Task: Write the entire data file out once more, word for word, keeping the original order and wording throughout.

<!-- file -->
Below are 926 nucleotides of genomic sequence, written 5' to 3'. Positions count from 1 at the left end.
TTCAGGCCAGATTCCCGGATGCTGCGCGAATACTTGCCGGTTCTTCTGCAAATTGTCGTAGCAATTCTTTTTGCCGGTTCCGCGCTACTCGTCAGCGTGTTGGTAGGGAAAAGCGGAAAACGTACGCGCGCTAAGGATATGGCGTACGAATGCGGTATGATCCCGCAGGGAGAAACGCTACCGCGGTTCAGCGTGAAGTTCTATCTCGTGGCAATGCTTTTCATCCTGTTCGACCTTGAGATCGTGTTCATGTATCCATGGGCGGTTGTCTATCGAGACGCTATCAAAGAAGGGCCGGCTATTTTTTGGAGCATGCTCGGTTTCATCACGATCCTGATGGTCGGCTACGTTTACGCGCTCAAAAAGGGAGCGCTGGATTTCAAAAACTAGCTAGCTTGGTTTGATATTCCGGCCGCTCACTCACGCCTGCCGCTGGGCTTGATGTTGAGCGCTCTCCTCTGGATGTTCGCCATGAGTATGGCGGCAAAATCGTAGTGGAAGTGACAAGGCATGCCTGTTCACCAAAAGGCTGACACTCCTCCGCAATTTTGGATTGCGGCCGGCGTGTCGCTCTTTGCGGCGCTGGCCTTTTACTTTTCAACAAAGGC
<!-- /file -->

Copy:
Below are 926 nucleotides of genomic sequence, written 5' to 3'. Positions count from 1 at the left end.
TTCAGGCCAGATTCCCGGATGCTGCGCGAATACTTGCCGGTTCTTCTGCAAATTGTCGTAGCAATTCTTTTTGCCGGTTCCGCGCTACTCGTCAGCGTGTTGGTAGGGAAAAGCGGAAAACGTACGCGCGCTAAGGATATGGCGTACGAATGCGGTATGATCCCGCAGGGAGAAACGCTACCGCGGTTCAGCGTGAAGTTCTATCTCGTGGCAATGCTTTTCATCCTGTTCGACCTTGAGATCGTGTTCATGTATCCATGGGCGGTTGTCTATCGAGACGCTATCAAAGAAGGGCCGGCTATTTTTTGGAGCATGCTCGGTTTCATCACGATCCTGATGGTCGGCTACGTTTACGCGCTCAAAAAGGGAGCGCTGGATTTCAAAAACTAGCTAGCTTGGTTTGATATTCCGGCCGCTCACTCACGCCTGCCGCTGGGCTTGATGTTGAGCGCTCTCCTCTGGATGTTCGCCATGAGTATGGCGGCAAAATCGTAGTGGAAGTGACAAGGCATGCCTGTTCACCAAAAGGCTGACACTCCTCCGCAATTTTGGATTGCGGCCGGCGTGTCGCTCTTTGCGGCGCTGGCCTTTTACTTTTCAACAAAGGC